The NWT Chief Public Health Officer provided an update on arsenic levels found in some of the lakes located around Yellowknife today.
Niven, Range, and Fiddler Lake have been added to the public health advisory map.
Niven Lake, which was formerly used as a sewage lagoon, is not recommended to swim in, and health officials are advising people not to to harvest berries or other edible plants from the surrounding area.
Niven Lake has arsenic levels of 46.9 parts per billion (ppb), which is below the 52 ppb threshold that has been set for caution.
Fiddler Lake has arsenic levels of 11.1 ppb, and Range Lake is at 33.4 ppb but is safe to swim in.
According to Health Canada’s guidelines, water is safe for drinking if it has less than 10 parts per billion of dissolved arsenic.
Additional surface soil data has resulted in the expansion of the “area of interest”, which is defined as areas of land adjacent to water bodies with elevated arsenic, in close proximity to a mine site, or where high arsenic soil concentrations have been documented.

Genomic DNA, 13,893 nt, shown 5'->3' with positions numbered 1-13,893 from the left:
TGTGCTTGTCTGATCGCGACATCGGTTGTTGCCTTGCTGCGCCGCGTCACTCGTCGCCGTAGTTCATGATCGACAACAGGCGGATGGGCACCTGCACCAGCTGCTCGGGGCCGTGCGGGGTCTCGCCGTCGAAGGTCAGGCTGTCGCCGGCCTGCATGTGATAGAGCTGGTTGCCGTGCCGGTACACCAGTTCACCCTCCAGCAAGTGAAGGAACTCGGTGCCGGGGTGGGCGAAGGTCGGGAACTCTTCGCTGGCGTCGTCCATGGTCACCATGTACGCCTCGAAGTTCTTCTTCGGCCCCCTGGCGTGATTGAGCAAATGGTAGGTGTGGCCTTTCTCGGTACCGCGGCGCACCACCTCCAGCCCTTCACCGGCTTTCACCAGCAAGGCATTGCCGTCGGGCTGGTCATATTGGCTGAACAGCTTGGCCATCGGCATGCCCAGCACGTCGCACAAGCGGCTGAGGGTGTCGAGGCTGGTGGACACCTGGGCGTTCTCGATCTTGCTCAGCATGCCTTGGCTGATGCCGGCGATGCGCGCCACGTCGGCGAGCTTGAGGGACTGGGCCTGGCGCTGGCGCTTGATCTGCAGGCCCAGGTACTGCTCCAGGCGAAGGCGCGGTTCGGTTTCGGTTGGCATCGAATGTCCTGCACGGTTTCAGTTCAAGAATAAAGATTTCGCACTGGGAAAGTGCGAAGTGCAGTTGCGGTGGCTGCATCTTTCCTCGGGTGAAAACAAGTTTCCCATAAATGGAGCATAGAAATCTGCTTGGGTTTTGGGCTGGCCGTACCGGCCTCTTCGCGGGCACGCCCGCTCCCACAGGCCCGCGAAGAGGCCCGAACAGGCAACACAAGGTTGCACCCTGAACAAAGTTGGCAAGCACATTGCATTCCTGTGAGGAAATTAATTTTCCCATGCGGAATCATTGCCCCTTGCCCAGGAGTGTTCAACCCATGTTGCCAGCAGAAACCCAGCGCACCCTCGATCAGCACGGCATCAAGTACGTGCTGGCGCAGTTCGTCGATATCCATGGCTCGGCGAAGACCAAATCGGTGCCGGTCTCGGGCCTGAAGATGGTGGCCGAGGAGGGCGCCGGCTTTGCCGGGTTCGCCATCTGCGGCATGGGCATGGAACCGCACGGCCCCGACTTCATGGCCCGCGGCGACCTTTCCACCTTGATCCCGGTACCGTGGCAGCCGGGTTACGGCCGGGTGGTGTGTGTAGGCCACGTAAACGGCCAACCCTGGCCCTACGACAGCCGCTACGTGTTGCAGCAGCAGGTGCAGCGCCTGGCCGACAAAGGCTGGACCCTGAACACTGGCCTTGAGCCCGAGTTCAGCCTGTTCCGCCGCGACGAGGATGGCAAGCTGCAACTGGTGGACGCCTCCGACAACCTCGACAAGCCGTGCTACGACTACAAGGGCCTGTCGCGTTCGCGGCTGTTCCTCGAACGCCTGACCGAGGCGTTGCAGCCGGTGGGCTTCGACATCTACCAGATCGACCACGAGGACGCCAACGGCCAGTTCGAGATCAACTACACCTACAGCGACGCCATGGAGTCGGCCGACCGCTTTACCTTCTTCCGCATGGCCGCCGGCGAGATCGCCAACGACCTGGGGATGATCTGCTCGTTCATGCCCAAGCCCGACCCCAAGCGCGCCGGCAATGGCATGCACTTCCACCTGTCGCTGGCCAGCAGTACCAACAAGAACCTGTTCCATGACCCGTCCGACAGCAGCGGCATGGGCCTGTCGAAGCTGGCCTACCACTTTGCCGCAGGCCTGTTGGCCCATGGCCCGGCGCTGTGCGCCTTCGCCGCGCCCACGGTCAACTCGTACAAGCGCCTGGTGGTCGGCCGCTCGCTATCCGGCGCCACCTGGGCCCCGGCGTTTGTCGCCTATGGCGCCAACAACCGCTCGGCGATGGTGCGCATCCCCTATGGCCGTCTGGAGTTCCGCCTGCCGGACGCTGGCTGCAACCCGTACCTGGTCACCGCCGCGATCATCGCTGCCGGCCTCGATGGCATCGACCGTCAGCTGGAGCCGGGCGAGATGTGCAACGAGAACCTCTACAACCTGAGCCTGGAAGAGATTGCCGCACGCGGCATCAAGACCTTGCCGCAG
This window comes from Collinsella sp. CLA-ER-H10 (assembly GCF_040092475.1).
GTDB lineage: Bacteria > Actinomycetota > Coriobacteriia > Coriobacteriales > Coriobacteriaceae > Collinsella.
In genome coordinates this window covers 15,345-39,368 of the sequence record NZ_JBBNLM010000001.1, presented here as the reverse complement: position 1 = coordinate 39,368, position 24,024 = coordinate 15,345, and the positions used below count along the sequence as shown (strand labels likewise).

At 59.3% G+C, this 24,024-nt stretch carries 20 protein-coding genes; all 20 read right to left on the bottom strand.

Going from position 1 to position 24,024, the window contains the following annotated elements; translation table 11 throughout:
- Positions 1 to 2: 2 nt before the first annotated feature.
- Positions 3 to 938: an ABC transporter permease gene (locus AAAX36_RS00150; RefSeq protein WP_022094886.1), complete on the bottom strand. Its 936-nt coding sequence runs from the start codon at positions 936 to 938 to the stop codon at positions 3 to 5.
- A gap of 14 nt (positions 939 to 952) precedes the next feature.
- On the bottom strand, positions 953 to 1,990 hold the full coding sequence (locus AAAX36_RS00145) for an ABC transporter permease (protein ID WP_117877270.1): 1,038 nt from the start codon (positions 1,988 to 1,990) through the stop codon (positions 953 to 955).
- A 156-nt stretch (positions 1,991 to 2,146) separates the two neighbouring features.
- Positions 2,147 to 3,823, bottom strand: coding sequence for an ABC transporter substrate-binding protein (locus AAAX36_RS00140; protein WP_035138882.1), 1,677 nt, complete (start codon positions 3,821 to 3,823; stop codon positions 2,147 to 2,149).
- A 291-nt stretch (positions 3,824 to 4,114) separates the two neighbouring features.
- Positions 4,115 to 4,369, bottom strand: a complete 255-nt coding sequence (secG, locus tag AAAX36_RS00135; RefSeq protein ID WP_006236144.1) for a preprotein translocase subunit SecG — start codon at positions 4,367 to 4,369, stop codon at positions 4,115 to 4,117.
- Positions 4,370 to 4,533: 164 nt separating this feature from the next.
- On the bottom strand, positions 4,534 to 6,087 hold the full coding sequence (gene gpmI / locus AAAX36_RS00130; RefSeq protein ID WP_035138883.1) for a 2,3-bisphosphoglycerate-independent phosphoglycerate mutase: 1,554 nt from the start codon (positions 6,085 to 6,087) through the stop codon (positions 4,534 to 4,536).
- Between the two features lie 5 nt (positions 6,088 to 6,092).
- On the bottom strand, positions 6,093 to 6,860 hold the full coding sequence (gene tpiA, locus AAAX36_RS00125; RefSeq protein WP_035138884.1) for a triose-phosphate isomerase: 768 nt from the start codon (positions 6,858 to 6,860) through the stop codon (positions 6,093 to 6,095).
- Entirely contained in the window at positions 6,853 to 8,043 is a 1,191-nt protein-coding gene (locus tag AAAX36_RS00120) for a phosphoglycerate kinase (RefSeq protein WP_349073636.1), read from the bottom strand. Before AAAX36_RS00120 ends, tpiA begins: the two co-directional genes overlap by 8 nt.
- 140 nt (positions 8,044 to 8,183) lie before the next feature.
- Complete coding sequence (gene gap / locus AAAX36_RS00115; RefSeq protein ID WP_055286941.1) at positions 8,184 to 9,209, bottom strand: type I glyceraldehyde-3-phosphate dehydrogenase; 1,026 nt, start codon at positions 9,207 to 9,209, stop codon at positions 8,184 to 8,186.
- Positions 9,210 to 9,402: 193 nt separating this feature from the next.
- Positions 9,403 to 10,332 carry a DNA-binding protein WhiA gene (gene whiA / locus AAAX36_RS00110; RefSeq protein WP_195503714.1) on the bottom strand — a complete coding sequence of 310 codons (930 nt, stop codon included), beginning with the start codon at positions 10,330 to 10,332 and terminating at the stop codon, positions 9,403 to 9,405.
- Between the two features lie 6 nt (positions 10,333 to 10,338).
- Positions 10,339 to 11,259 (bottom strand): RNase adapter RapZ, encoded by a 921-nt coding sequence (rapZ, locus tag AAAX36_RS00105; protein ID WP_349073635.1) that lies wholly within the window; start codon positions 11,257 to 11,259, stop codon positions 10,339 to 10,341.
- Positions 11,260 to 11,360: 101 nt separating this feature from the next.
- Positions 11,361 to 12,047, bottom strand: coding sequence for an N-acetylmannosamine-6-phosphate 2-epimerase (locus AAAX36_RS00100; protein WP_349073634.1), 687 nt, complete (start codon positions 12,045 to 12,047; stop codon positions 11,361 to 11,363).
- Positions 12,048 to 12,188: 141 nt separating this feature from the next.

Results from the recently released Human Health and Ecological Risk Assessment (HHERA) have been incorporated in this public health advisory.
The HHERA results indicated very low human health risk for arsenic exposure for Yellowknife, Ingraham Trail and Dettah residents and low human health risk for arsenic exposure for N’dilo residents.
What about fishing?
A human health risk assessment is being done to help understand the effects of this contamination on people who have cabins, and hunt, fish, or hike and camp around Yellowknife.
The GNWT recently asked the public for help collecting fish samples to study the extent of contamination in the environment from former mining operations around Yellowknife.
Based on contaminants studies that have been done to date and the HHERA results, fish from Back Bay and Yellowknife Bay are safe to eat. The advisory currently recommends avoiding eating fish from lakes with arsenic levels above 52 ppb.
Fish caught in Jackfish Lake should not be eaten, because the lake’s arsenic levels fall between 52 and 99.9 ppb (orange dot on the map).
Officials are also advising people not to swim in Kam Lake, or harvest berries or plants nearby, because it has arsenic levels above 100 ppb (dark red dot on public health advisory map).
Residents can continue to paddle on the lake or walk through the area, because walking or hiking through a contaminated area does not constitute a risk in and of itself.
Arsenic is not absorbed in any significant amounts through the skin. Significant exposure can only occur through regular ingestion or inhalation.
Click here for the map of arsenic concentrations in lakes in and around Yellowknife.